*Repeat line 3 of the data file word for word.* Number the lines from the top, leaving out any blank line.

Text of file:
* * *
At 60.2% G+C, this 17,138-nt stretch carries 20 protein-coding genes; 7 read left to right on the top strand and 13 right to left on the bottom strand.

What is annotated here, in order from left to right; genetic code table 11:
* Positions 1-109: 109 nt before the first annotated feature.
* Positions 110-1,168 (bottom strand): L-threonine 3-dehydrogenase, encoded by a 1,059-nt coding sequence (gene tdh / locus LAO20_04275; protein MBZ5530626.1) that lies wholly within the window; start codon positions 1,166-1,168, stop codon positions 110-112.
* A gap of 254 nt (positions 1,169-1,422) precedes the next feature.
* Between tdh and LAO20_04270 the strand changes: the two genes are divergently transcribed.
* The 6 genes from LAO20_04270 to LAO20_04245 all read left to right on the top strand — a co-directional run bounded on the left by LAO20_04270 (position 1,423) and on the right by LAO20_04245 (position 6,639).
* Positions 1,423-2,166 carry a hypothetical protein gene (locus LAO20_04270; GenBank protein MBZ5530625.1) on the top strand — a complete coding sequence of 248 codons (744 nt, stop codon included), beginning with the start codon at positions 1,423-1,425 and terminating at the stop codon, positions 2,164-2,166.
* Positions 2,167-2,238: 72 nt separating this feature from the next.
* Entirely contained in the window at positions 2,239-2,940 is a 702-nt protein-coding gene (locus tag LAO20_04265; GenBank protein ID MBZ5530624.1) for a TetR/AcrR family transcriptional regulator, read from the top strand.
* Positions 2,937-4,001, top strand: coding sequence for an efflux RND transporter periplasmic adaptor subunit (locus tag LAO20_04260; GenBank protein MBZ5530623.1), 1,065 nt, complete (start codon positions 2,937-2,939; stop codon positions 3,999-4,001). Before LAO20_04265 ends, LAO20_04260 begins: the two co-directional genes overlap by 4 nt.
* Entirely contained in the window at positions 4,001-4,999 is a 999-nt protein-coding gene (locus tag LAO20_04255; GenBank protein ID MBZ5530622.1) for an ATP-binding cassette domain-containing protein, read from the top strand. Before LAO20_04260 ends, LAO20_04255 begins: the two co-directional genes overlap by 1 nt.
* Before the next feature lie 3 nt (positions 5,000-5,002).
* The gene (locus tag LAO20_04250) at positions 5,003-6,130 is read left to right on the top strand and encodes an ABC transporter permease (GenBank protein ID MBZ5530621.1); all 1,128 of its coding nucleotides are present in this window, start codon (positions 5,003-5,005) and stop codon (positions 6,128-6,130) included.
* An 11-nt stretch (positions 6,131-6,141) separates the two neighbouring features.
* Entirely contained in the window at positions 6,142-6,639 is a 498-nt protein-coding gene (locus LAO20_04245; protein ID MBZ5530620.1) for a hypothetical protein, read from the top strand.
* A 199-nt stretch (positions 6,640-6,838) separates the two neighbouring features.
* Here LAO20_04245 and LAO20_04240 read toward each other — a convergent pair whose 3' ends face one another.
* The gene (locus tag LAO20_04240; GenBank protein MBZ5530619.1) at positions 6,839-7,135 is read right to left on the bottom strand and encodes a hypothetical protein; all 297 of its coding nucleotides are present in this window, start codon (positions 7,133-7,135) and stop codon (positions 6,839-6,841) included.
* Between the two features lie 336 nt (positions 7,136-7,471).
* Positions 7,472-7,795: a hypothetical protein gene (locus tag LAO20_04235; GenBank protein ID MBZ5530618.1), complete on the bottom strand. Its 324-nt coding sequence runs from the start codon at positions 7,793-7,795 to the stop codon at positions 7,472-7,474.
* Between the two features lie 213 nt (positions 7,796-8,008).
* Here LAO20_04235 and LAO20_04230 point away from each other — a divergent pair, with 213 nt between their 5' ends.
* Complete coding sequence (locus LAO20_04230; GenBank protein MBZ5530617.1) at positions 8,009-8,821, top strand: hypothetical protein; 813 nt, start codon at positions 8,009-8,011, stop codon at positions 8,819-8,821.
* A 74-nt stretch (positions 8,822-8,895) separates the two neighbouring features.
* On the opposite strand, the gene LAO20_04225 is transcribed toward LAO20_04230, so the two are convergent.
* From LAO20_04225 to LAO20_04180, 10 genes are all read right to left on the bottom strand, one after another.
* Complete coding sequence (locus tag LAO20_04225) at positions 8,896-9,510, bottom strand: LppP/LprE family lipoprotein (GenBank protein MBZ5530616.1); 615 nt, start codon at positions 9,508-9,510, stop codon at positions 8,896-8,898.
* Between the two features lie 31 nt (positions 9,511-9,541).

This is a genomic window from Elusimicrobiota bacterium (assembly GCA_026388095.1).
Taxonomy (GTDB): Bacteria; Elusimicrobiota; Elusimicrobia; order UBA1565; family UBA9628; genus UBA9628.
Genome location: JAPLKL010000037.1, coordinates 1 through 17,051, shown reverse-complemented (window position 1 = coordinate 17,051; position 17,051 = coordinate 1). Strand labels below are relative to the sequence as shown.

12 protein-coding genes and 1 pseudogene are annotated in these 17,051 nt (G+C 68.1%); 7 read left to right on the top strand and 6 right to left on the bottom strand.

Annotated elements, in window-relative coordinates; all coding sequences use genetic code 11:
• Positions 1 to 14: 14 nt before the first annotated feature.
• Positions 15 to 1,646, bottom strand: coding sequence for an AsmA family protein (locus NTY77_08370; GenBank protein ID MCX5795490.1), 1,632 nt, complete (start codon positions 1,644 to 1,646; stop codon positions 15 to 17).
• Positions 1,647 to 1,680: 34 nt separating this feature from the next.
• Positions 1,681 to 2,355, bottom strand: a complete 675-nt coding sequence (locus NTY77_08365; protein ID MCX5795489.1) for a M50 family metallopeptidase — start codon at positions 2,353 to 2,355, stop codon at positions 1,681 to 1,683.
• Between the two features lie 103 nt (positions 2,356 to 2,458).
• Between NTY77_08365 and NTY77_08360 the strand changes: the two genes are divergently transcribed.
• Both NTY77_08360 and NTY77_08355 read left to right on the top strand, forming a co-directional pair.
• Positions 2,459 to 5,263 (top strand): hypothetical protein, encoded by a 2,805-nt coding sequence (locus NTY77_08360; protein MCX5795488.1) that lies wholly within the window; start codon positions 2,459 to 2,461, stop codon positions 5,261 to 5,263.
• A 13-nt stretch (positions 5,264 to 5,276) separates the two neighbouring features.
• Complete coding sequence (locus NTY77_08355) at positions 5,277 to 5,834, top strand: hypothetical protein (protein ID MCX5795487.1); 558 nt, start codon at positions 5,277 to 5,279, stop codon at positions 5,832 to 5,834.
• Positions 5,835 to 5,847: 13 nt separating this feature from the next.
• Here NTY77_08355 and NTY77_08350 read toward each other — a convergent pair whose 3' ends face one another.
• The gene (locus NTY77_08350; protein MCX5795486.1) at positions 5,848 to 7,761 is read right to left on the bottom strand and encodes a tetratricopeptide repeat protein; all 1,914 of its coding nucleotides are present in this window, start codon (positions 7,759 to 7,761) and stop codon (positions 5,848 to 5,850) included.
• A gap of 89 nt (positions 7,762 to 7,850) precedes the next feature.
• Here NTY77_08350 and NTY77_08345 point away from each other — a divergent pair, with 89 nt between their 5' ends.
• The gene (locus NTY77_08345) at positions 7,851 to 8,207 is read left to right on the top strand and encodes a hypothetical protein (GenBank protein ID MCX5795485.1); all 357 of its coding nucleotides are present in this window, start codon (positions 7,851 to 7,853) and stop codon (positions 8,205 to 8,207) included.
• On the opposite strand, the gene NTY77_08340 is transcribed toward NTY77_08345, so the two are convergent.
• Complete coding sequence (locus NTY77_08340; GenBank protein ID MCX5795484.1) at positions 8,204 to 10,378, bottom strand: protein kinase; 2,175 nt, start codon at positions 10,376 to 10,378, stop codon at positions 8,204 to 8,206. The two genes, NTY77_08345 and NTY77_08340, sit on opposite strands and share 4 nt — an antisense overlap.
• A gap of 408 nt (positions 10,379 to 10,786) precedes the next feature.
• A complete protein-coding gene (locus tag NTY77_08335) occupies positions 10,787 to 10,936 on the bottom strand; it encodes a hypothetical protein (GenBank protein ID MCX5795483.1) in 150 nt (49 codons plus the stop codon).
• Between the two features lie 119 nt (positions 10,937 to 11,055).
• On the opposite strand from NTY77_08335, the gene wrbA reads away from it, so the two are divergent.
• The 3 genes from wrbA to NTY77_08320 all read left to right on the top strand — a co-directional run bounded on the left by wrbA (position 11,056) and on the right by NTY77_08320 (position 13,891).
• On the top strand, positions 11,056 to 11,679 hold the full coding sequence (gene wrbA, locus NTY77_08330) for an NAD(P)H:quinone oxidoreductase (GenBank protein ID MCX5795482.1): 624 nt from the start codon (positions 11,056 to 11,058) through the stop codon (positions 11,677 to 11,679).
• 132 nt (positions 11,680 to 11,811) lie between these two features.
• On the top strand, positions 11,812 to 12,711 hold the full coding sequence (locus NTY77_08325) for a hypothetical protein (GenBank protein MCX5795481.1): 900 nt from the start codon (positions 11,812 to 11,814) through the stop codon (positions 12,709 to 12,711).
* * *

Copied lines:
* Positions 1-109: 109 nt before the first annotated feature.